Michigan defensive assistant Chris Partridge discusses the youth movement on the defensive staff The Detroit News
Ann Arbor — Chris Partridge sounds like a heavyweight boxer, his face bloodied but his will bolstered and his determination at an all-time high.
Partridge, who coaches Michigan’s safeties and is special-teams coordinator, can’t stop thinking about the way the regular-season ended last fall, a 62-39 rout at arch rival Ohio State. And if that blow wasn’t enough, the one-two punch that followed in January, when longtime defensive line coach Greg Mattison left to become Ohio State’s co-defensive coordinator, and Al Washington left to coach linebackers after one season in that role with the Wolverines, elevated his fierce approach entering this upcoming season to another level.
“I’ve got blood in my mouth, there’s no qualms about it,” Partridge said Thursday afternoon. “For me the motivation is how last year … I don’t wake up a day and not think about it, that’s for sure. I know (defensive coordinator) Don (Brown) feels the same way. And I want to be candid, those guys (Mattison and Washington) left, and it was another shot, and it wasn’t OK.
“That’s how I feel. I’m not speaking for anyone else. I’m ultra-motivated. I make sure my guys that I get in front of, they hear it and they know that every single day I wake up, I’m motivated. I want to take this thing, I want to hit it in the mouth and go get it. I just think each person is motivated their own way, but I know my personal opinion. I’m going to coach harder than I ever imagined I could coach, I’m going to be more aggressive than I have ever have been before. We’re going to try to make sure that scoreboard never looks like it did last year.”
Partridge, with a glint in his eye, was asked if he has any desire to speak to either coach who left for the Buckeyes.
“No desire. No desire at all,” he said. “I’m not the kind of guy that’s going to reach out or anything like that. I’ve been here going into my fifth year, I consider myself an alumni at Michigan just like someone goes four years and graduates. I’m here, I’m Michigan, I’m Go Blue all the way, so I don’t have a desire.”
Brown earlier this spring called the way the season ended, after a 10-game winning streak and a national championship playoff berth on the line, “the most disappointing experience I’ve ever been through in my entire life.”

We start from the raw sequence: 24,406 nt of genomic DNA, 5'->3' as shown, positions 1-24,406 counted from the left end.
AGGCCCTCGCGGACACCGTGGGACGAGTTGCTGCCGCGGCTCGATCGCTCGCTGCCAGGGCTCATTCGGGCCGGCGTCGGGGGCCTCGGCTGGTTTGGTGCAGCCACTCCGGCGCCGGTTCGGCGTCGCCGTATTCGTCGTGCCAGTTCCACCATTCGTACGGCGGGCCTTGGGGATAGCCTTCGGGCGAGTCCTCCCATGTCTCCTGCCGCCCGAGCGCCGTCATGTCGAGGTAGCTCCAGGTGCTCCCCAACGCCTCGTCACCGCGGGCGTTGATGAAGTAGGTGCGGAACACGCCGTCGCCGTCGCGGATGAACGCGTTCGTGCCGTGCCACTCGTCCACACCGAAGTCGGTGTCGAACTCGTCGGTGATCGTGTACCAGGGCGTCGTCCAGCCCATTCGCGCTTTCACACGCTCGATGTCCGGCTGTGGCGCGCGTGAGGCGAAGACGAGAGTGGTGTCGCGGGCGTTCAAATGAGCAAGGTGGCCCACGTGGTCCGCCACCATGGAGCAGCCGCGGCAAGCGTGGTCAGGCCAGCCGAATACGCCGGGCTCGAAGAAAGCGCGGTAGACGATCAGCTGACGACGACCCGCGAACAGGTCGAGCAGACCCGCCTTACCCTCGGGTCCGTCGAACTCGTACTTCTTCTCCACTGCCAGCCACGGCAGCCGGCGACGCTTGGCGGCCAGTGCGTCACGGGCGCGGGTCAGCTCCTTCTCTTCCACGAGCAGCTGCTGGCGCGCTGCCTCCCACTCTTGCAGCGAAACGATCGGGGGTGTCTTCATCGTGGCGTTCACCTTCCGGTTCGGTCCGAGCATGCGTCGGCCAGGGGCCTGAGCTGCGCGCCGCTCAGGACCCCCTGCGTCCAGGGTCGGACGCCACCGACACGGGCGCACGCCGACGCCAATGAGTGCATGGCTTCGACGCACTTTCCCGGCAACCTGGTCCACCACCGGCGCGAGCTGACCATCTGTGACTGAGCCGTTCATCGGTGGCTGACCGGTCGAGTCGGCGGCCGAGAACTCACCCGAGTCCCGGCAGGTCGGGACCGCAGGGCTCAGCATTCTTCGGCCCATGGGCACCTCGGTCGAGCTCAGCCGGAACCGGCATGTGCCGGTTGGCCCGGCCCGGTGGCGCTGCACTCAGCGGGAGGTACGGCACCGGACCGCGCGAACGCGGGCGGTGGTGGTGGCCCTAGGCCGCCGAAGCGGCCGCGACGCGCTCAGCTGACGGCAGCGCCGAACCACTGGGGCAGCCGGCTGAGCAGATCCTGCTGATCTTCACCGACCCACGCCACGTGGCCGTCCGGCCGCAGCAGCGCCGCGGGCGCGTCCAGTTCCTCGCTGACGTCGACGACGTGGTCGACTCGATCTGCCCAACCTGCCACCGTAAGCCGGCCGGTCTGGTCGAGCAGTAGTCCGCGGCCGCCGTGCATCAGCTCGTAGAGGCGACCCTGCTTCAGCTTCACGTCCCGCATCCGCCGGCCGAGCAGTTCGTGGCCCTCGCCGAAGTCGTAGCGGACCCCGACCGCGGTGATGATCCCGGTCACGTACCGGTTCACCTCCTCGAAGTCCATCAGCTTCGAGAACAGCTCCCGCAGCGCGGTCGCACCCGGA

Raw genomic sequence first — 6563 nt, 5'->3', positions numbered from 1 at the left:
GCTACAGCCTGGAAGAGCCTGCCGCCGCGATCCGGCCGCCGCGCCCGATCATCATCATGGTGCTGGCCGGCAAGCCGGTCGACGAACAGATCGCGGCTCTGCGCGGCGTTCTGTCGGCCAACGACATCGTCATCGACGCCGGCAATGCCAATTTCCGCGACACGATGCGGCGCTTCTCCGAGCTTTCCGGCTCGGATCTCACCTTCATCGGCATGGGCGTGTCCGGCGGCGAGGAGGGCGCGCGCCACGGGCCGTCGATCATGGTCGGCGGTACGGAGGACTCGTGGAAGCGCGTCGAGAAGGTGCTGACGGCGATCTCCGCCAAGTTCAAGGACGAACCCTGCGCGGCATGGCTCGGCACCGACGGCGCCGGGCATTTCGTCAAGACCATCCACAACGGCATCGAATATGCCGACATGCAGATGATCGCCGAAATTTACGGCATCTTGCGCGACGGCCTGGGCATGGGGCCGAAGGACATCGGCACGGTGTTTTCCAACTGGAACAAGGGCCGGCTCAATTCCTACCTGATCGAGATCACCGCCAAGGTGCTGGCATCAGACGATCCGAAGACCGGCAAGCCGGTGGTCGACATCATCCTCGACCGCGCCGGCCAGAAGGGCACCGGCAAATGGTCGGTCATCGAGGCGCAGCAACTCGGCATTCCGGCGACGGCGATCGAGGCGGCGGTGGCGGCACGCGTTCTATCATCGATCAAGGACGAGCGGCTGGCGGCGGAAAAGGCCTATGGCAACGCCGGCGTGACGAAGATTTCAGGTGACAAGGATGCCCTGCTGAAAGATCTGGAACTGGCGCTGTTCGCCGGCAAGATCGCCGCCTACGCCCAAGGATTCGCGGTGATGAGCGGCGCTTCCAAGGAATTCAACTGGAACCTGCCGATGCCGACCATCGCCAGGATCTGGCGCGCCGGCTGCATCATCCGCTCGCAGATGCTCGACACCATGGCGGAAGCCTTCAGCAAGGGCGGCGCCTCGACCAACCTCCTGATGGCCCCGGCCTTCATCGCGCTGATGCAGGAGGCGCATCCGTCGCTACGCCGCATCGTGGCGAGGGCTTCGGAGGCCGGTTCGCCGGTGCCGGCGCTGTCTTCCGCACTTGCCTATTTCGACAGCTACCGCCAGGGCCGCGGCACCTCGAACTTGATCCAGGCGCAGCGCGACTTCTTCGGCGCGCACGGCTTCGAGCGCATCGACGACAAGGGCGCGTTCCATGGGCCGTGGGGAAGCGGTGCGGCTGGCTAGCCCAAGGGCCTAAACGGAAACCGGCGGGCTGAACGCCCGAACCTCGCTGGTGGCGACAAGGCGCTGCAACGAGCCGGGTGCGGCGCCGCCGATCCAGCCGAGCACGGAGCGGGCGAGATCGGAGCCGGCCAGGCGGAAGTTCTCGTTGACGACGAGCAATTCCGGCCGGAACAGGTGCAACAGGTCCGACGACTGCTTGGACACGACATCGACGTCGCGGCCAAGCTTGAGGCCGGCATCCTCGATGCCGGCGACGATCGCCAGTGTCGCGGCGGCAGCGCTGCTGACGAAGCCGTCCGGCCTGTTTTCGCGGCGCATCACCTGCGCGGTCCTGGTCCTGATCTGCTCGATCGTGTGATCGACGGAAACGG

Michigan coach Jim Harbaugh gave his players T-shirts at the start of spring with the scores of the three losses last season on the backs. Harbaugh also said at the start of spring practice that while he understands coaching moves — Mattison is making nearly twice at Ohio State what he made at Michigan — he has no intention of sending Mattison a Christmas card.
Jordan Glasgow, who is playing a variety of roles on defense, including viper, said the players are focused on how last season ended and not allowing that to happen again.
“We’re keeping that in the forefront of our minds in spring ball and obviously going forward into the offseason coming up,” Glasgow said. “What’s the point of winning 10 games straight if we don’t win the last one in the regular season, which determines what games we play after that and then our bowl game. The last games are the most important no matter how we did previously. It’s aggravating it turned out that way toward the end of the season. It would be safe to say that everyone is feeling pretty upset and pretty empowered by what happened.”
Glasgow said while he understands coaching departures, some moves are harder to understand than others.
“As players we see coaches leave pretty often for new or better roles that they feel might be better. It’s upsetting to see a coach leave, especially a coach leave for a university that we dislike a lot. Do I hold anything against them personally? I haven’t seen them in person, so it’s hard to tell how I would actually react in talking to them. It’s just difficult to say. There’s a lot of things that go through your head.”